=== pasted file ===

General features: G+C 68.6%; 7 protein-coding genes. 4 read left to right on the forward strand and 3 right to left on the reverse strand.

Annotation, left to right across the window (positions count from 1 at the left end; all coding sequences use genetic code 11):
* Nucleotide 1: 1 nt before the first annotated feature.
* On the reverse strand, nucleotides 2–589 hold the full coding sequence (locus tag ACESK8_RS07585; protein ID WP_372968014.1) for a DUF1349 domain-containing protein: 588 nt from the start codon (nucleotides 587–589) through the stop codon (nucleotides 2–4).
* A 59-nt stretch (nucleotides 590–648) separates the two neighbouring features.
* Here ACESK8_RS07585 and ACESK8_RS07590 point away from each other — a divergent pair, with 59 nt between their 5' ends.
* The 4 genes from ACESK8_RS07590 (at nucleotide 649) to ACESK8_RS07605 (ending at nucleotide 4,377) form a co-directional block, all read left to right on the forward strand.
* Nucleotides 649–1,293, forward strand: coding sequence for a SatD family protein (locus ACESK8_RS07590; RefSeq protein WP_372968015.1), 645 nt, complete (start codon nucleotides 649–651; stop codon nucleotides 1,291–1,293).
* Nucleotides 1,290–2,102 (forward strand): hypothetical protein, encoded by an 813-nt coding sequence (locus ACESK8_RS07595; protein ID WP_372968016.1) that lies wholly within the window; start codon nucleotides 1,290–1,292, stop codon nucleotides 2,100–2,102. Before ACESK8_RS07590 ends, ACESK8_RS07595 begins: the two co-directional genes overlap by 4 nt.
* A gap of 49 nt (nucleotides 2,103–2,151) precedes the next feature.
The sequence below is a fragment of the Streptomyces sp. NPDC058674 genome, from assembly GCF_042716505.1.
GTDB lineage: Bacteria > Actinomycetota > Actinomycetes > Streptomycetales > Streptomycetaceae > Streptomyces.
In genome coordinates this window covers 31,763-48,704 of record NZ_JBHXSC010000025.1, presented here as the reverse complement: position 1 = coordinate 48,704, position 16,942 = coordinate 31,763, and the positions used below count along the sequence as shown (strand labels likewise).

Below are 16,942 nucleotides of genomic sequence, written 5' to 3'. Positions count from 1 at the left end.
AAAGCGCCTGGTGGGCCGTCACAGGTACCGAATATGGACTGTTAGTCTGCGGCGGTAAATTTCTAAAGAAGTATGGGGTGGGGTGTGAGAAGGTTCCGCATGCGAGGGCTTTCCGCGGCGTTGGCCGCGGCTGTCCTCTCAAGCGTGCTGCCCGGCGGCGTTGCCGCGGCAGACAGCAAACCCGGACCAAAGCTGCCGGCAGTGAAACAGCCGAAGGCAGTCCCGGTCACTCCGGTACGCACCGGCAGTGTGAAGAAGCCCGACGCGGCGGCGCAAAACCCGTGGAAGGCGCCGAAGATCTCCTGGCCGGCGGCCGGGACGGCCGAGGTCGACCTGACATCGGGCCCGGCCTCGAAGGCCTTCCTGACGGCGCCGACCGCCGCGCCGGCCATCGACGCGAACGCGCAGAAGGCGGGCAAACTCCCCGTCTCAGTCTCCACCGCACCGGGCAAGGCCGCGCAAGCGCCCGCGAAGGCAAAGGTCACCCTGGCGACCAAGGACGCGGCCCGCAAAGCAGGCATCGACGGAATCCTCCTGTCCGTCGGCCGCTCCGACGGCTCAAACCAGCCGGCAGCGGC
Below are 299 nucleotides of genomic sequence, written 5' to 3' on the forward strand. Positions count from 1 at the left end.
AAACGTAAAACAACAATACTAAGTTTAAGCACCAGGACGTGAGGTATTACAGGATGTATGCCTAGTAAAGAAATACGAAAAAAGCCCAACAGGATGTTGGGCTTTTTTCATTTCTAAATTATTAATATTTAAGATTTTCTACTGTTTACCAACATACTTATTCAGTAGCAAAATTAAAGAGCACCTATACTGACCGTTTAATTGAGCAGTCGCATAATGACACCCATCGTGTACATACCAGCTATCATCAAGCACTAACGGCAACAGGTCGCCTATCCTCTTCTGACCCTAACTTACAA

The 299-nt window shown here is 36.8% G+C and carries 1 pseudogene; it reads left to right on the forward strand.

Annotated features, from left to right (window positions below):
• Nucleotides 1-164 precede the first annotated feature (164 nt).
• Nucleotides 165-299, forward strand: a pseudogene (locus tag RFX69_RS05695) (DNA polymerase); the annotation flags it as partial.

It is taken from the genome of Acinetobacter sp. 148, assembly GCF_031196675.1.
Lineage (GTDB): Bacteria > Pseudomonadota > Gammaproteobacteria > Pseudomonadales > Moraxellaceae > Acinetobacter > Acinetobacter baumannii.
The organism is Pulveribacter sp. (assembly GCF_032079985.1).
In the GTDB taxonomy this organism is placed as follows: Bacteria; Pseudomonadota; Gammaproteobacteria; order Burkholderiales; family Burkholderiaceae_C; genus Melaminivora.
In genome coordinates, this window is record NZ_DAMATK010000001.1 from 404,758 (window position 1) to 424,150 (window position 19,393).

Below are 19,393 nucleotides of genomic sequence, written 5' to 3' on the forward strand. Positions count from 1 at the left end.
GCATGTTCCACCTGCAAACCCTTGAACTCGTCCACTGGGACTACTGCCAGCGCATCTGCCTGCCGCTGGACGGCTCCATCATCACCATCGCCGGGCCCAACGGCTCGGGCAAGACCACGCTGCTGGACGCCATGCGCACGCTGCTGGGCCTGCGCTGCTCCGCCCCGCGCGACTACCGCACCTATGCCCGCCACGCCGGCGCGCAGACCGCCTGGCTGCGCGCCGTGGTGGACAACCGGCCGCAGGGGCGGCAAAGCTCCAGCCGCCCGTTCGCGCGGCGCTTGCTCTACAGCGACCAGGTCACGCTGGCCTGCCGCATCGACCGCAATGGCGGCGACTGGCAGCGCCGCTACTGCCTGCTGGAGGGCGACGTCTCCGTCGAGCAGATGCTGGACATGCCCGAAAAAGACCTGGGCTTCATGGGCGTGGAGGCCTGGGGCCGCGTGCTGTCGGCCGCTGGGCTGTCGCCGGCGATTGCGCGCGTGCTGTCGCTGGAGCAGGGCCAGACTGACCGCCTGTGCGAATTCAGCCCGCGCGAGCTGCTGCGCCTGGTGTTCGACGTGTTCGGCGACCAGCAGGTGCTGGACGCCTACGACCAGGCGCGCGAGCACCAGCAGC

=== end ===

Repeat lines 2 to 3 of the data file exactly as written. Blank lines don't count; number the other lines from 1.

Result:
Annotation, left to right across the window (positions count from 1 at the left end; all coding sequences use genetic code 11):
* Nucleotide 1: 1 nt before the first annotated feature.